Do you experience food cravings?
Food cravings can certainly offer comfort in the moment. Yet the ‘feel good’ feeling doesn’t usually last long. Feelings of guilt, shame and discomfort are normal. There can be a lot of negative consequences to food cravings. Many so-called comfort foods are low in nutrient value and high in sugar, fat and caffeine. This can affect your mood, your weight, and other aspects of your health. The more you give in to the craving, the more guilt and discomfort you may experience. The common response is to work hard to change the unwanted behaviour however this can add increased pressure to an already challenging situation. Over time, the effects can be quite damaging to your health and wellness.
Pay attention to the authorities you hear.
I trained as a dietitian and I was aware of the impact of ‘should’ on wellbeing. There are many messages in the media and from persons in positions of authority that provide direction on what we ‘should’ eat. From my experience in counselling on healthy eating, most individuals knew that they should eat healthy foods but this was not reflected in their actual food choices. There was a disconnect between what they knew and their behaviour. They were reacting to something that got in the way of making desired choices.
I could certainly relate in these experiences. As a dietitian, there were a lot of things that I knew I shouldn’t do but I did them anyway. My attempts to change my eating behaviours seemed to strengthen the reactive power of the ‘should’. I learned that to help people feel empowered to change damaging eating habits, they required more than knowledge. It wasn’t until I was introduced to Logosynthesis, developed by Dr. Willem Lammers, that I was able to recognize a solution.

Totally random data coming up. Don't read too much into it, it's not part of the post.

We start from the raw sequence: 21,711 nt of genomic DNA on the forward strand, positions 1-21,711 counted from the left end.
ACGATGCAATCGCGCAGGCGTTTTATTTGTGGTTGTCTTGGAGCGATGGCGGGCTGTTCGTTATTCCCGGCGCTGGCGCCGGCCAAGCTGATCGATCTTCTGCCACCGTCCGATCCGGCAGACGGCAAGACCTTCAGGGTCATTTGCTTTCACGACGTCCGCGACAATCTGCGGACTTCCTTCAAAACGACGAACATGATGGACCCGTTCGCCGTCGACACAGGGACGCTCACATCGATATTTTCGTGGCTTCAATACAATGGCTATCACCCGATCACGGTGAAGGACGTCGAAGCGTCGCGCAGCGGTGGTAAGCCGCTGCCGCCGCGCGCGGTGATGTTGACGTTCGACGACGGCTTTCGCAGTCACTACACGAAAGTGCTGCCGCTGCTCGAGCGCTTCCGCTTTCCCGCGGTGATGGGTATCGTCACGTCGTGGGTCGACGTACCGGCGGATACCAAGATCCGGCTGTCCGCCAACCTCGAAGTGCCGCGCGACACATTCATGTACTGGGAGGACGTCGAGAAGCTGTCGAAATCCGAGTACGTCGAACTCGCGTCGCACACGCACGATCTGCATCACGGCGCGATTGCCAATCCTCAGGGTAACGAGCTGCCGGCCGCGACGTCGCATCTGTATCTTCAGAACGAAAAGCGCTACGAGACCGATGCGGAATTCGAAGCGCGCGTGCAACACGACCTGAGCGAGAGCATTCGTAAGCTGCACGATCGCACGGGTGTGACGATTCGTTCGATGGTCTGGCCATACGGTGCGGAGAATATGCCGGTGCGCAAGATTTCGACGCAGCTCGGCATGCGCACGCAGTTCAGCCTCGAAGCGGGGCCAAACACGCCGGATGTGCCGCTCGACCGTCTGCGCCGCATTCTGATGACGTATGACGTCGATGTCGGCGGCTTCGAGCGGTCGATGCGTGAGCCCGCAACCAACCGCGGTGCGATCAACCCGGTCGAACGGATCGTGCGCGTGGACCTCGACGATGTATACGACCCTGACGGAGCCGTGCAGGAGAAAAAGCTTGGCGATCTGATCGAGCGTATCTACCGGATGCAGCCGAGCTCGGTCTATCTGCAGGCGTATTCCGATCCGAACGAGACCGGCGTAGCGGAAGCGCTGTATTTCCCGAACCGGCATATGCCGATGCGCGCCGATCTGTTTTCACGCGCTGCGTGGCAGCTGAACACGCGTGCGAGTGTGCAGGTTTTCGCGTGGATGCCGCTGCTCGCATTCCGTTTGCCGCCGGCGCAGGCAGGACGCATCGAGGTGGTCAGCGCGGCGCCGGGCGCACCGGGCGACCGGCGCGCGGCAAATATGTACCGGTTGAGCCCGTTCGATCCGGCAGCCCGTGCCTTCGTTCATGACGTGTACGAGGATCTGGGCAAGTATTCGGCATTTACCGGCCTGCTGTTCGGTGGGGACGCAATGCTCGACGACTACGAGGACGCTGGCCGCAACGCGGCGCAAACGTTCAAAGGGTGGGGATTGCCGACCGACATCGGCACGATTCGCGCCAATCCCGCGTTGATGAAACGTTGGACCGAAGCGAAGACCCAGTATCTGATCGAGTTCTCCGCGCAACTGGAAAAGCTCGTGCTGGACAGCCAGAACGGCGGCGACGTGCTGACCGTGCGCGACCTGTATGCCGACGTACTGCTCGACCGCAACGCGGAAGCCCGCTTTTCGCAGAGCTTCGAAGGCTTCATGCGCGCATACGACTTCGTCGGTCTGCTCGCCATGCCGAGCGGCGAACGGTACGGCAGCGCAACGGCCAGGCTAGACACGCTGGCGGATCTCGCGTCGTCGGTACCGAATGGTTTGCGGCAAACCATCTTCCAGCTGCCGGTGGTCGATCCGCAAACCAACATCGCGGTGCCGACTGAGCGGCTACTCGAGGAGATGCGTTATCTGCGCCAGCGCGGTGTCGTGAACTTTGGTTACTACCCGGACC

Acknowledge that your body responds.
Food cravings are often installed as a result of traumatic experiences early in life. The triggers are energetic and you may not even be aware of the impact. The food craving can be the result of painful childhood events. Perhaps you felt alone or isolated. Perhaps you did not feel safe. Perhaps your parents were struggling to get by. You may also have been conditioned to be strong and to power through these difficult situations. This can work well for a time yet it doesn’t resolve the underlying triggers. Although you may have been successful in blocking the experiences from your thinking mind, these triggers can continue to have a powerful energetic influence on your thoughts, emotions and physical body.
You can resolve the blocks using Logosynthesis
Logosynthesis can help you deal with food cravings by guiding you to heal limiting beliefs and painful memories. Rather than focusing on changing the unwanted behaviour, the method gently guides you to resolve the energy that is frozen in the triggers – one layer at a time. By identifying what bothers you now, you are guided to connect with the distressing thoughts, emotions and physical sensations. At this point, you can identify sensory perceptions that arise and apply the Logosynthesis sentences. As is common with learning anything new, this can take practice, coaching and training. The method can be learned for self-coaching to support you in resolving a wide variety of issues.
Many people prefer to be guided in the process with a trained professional because they are not interested in learning the method or they suffer from deeper issues involving childhood trauma. To support my everyday wellness, I use a combination of self-coaching and working with a guide. Logosynthesis can help you to deal with food cravings by resolving the triggers one layer at a time to help you feel better. Here are some resources to get you started: